In one embodiment, the PBSSID field 710 can contain the MAC address of an access point (or a network identifier) on an unassociated band. The access point can be one with which a wireless station sending the IE 700 has been associated on the unassociated band. For example, in FIG. 5C, the second high-rate access point 225 b can be an access point on an unassociated band. Thus, the first station 230 can send an information element including a PBSSID field 710 that contains the MAC address of the second high-rate access point 225 b.

The rendezvous offset field 720 can be indicative of a time period, in microseconds, for the rendezvous offset (a time period between t5 and t6 in FIG. 6) on the low-rate band. The discovery duration field 730 can be indicative of a time period (a time period between t6 and t7 in FIG. 6), in microseconds, during which the station will remain for device discovery on the high-rate band after the rendezvous offset.

The BF mode field 740 can indicate a mode of the station on the high-rate band during the discovery duration. When set to one (1), the BF mode field 740 can indicate that the station shall be in the beam-former mode (e.g., initiating the directional discovery and transmitting discovery frames). When set to a different digit, the BF mode field 740 can indicate beam-formee mode (e.g., listening for discovery frames).

The observed beacon interval (BI) length field 750 can contain the length of the observed beacon interval on the high-rate (unassociated) band (for example, a time period between t1 and t3 in FIG. 6). The observed TBTT offset field 760 can contain a time period, in microseconds, between the target beacon transmission time (TBTT) on an associated band and an immediately following TBTT on an unassociated band (for example, a time period between t0 and t1 in FIG. 6). In some embodiments, the observed BI and TBTT for the high-rate band (for example, 60 GHz) can be estimated by a multi-band station that periodically switches to its high-rate radio to listen to beacon signals in its high-rate basic service set.

A skilled technologist will appreciate that one or more of the fields 710-760 of the frame format 700 can be omitted, and have a different order within the frame format 700. A skilled technologist will also appreciate that the frame format 700 can further include additional fields, depending on the needs.

The information provided by the information element frame 700 can significantly reduce energy spent in peer scanning by providing information for device discovery in advance. The information can also reduce latency in performing a multi-band transfer when the stations are reachable on the unassociated band.

Referring to FIG. 8, a process of wireless communication using a multi-band wireless station according to one embodiment described below. The illustrated process may occur at a station that moves from one high-rate basic service set (BSS) to another high-rate BSS (for example, the first station 230 of FIGS. 5A-5D).

At block 810 of FIG. 8, the station receives a high-rate band beacon from the other high-rate BSS (for example, the HRBSS2 of FIG. 5C) on the high-rate band. At block 820, the station can perform an association process with the other high-rate BSS. For example, the association process can be performed between the first station 230 and the second high-rate access point 225 b in FIG. 5C.

At block 830, the station can generate a multi-band information element (IE) with the updated high-rate band information. For example, the station can generate an IE as shown in FIG. 7, and can include the network identifier of the other high-rate BSS (for example, the MAC address of the second high-rate access point 225 b) in the PBSSID field 710 of the frame 700.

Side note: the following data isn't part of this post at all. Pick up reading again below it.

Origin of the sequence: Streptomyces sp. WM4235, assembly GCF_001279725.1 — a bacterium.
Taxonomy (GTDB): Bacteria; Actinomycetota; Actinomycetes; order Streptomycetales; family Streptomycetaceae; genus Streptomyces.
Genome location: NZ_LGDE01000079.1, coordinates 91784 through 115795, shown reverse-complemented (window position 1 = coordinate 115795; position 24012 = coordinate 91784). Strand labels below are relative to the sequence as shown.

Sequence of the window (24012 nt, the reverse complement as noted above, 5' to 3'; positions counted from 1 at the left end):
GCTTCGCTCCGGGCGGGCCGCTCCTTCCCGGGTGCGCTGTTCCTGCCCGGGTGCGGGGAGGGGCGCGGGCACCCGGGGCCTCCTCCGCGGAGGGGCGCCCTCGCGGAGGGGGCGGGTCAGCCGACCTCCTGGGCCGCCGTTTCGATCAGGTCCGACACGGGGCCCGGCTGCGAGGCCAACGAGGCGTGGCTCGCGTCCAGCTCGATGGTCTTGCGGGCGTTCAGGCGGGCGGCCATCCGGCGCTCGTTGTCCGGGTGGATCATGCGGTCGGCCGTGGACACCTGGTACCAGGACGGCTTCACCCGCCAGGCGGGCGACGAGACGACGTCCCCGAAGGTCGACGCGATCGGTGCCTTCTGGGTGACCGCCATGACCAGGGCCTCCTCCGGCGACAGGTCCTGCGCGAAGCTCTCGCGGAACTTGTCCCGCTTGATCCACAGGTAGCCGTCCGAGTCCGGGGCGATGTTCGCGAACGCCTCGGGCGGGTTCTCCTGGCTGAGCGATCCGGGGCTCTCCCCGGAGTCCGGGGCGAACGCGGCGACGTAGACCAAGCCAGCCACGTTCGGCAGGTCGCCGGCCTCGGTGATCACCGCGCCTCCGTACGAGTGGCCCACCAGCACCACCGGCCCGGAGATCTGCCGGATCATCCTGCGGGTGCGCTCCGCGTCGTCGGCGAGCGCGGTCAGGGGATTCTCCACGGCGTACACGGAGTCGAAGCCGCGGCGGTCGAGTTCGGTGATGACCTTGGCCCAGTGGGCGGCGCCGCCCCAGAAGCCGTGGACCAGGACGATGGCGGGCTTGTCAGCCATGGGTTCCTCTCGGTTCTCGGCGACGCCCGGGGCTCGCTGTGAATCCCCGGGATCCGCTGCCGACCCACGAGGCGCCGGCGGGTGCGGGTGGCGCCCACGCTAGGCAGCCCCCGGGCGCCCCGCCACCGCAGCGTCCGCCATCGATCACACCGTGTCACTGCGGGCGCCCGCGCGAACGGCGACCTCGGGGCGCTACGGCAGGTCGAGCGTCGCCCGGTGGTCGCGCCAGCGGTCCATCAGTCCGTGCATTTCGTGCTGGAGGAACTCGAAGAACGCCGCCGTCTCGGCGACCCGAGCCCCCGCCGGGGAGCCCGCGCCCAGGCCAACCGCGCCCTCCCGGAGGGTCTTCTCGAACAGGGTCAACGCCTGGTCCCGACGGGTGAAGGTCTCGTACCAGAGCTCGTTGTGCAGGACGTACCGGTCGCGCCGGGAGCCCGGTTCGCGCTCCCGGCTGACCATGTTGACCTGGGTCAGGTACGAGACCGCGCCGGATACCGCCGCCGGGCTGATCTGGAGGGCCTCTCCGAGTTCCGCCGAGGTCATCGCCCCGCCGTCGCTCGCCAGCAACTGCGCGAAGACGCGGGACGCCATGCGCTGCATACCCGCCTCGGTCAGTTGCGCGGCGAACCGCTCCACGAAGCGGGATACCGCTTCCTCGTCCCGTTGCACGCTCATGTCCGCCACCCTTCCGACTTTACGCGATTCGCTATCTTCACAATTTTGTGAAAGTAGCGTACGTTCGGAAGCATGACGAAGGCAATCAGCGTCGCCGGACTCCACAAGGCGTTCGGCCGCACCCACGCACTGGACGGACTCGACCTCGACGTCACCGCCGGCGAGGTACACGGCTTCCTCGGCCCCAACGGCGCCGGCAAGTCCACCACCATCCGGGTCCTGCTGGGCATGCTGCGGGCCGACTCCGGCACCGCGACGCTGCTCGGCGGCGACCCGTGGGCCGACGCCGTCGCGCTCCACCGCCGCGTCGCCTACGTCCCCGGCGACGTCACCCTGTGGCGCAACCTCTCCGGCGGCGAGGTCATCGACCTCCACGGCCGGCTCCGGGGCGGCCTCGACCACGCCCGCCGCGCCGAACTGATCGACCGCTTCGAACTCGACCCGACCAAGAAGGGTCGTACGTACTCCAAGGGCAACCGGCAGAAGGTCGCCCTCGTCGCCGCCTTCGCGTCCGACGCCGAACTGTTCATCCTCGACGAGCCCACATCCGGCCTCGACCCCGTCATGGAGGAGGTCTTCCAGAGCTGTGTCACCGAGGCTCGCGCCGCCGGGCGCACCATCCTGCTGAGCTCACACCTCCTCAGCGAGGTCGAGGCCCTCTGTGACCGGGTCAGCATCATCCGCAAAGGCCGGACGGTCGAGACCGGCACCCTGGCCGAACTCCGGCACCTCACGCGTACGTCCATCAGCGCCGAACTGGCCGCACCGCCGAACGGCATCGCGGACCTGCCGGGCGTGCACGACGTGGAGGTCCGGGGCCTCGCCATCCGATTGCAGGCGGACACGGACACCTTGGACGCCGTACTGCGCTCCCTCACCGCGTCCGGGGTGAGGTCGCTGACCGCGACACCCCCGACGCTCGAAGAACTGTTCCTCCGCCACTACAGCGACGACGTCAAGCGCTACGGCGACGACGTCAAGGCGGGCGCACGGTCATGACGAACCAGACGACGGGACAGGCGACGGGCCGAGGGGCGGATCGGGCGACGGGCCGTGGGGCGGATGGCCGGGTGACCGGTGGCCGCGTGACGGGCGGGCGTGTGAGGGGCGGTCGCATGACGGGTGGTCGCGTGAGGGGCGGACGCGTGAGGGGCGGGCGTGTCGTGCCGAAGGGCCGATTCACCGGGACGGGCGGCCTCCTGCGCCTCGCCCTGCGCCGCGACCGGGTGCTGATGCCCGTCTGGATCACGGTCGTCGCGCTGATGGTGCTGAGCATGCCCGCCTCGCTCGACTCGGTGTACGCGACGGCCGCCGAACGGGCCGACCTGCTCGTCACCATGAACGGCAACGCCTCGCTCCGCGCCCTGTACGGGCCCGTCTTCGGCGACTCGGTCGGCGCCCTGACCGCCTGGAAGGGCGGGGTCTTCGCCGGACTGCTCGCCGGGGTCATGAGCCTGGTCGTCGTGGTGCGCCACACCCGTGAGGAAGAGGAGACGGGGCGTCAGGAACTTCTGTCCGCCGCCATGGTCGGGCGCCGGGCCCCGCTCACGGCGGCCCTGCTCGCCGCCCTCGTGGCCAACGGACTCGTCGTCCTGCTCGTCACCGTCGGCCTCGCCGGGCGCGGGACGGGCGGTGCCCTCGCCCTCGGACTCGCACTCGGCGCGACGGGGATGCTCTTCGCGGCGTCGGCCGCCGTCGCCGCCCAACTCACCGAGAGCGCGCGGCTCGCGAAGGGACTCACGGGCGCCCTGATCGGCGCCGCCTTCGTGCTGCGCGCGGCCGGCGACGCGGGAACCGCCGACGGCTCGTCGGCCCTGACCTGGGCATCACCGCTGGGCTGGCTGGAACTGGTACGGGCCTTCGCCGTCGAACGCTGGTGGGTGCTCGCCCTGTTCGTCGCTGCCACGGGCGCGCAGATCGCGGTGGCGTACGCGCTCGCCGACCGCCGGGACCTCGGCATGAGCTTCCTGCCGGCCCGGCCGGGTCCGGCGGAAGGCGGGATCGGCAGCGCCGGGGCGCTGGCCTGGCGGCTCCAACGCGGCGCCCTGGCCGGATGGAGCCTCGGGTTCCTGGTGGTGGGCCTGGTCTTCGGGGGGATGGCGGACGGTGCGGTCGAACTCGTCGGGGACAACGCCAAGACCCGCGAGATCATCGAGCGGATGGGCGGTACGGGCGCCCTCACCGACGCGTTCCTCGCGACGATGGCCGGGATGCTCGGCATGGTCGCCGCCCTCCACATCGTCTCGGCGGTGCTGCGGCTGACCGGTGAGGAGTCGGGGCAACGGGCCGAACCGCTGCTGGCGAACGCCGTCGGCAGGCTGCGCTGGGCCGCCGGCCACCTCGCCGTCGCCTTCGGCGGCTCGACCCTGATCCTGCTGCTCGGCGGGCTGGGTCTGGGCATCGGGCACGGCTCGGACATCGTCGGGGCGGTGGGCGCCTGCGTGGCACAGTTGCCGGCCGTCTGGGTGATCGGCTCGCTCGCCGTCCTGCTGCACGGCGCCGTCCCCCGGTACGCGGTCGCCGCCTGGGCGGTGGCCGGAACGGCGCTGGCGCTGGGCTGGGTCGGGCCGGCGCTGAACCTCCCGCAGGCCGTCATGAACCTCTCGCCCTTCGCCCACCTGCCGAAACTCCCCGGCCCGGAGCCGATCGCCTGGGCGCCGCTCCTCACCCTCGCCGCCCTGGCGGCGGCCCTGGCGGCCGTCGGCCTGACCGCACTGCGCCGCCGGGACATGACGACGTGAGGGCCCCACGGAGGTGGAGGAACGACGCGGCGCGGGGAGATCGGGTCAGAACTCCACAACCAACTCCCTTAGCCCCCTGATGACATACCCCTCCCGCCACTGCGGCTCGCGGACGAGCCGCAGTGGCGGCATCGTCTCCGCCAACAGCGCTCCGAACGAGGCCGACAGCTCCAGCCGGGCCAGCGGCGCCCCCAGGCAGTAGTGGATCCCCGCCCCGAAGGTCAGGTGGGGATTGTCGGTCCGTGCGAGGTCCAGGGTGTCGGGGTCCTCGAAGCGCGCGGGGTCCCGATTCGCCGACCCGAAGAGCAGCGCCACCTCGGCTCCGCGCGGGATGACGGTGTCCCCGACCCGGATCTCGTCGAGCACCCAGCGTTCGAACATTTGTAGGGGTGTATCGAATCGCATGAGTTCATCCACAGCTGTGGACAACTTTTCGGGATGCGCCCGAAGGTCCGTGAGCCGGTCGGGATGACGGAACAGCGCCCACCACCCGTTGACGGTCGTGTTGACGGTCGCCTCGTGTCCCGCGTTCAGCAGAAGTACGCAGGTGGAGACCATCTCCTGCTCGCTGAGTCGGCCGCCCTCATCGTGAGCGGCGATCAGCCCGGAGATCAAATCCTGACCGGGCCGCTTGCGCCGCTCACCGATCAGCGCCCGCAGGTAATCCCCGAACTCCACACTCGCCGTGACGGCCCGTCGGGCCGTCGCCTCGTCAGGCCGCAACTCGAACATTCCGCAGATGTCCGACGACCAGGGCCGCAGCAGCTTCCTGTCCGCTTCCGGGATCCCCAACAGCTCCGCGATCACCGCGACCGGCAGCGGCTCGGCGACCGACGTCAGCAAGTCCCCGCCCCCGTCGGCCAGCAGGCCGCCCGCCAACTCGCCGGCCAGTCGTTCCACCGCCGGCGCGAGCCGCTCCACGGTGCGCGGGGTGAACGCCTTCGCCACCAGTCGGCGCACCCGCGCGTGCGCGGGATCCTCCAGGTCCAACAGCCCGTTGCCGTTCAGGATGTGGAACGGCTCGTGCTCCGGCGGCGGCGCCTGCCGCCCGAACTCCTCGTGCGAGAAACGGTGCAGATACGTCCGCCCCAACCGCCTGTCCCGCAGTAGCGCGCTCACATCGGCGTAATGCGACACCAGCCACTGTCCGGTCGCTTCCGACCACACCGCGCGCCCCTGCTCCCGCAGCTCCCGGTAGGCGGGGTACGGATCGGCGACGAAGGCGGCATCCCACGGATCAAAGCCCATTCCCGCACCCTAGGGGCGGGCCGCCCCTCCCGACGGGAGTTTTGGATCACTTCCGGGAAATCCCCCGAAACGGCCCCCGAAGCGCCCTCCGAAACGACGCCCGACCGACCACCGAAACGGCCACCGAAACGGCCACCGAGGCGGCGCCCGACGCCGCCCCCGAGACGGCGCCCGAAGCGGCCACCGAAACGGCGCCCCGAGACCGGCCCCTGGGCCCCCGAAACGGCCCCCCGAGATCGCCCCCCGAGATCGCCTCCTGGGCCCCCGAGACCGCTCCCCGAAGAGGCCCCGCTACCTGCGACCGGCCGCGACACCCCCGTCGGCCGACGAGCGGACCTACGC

At block 840, the station can transmit the multi-band information element on the low-rate band to other stations in the low-rate basic service set. For example, the first station 230 can send the information element omni-directionally on the low-rate channel to the second station 240.

Referring to FIG. 9, another process of wireless communication using a multi-band wireless station according to one embodiment described below. The illustrated process may occur at a station (for example, the second station 240 of FIGS. 5A-5D) that receives an information element from another station that has moved from one high-rate basic service set (BSS) to another high-rate BSS (for example, the first station 230 of FIGS. 5A-5D).

At block 910, the second station 240 receives a multi-band information element (IE) from the first station 230 in the same low-rate BSS on the low-rate (associated) band. At block 920, the second station 240 can determine whether the first station 230 is in the same high-rate BSS as the second station 240, based on the network identifier of the first station 230 contained in the information element and its own network identifier.

If “NO” at block 920, the process goes to block 930, where the second station 920 keeps the peer-to-peer station as “UNASSOCIATED” on the high-rate band. Then, the process is terminated. If “YES” at block 920, the process goes to block 940.

At block 940, the second station 240 can change the peer-to-peer status to “ASSOCIATED” on the high-rate band. At block 950, the second station 240 can perform a peer-to-peer discovery process during a time period specified by the information element. Optionally, the second station 240 can perform a session transfer to change its band to the high-rate band for data communication.

Referring to FIG. 10, a detailed process of block 940 of FIG. 9 according to one embodiment will be described below. At block 951, the second station 240 can optionally send an acknowledgment (ACK) signal of the multi-band information element over the low-rate band. At block 952, the second station can switch to the high-rate band during the rendezvous offset period specified by the information element.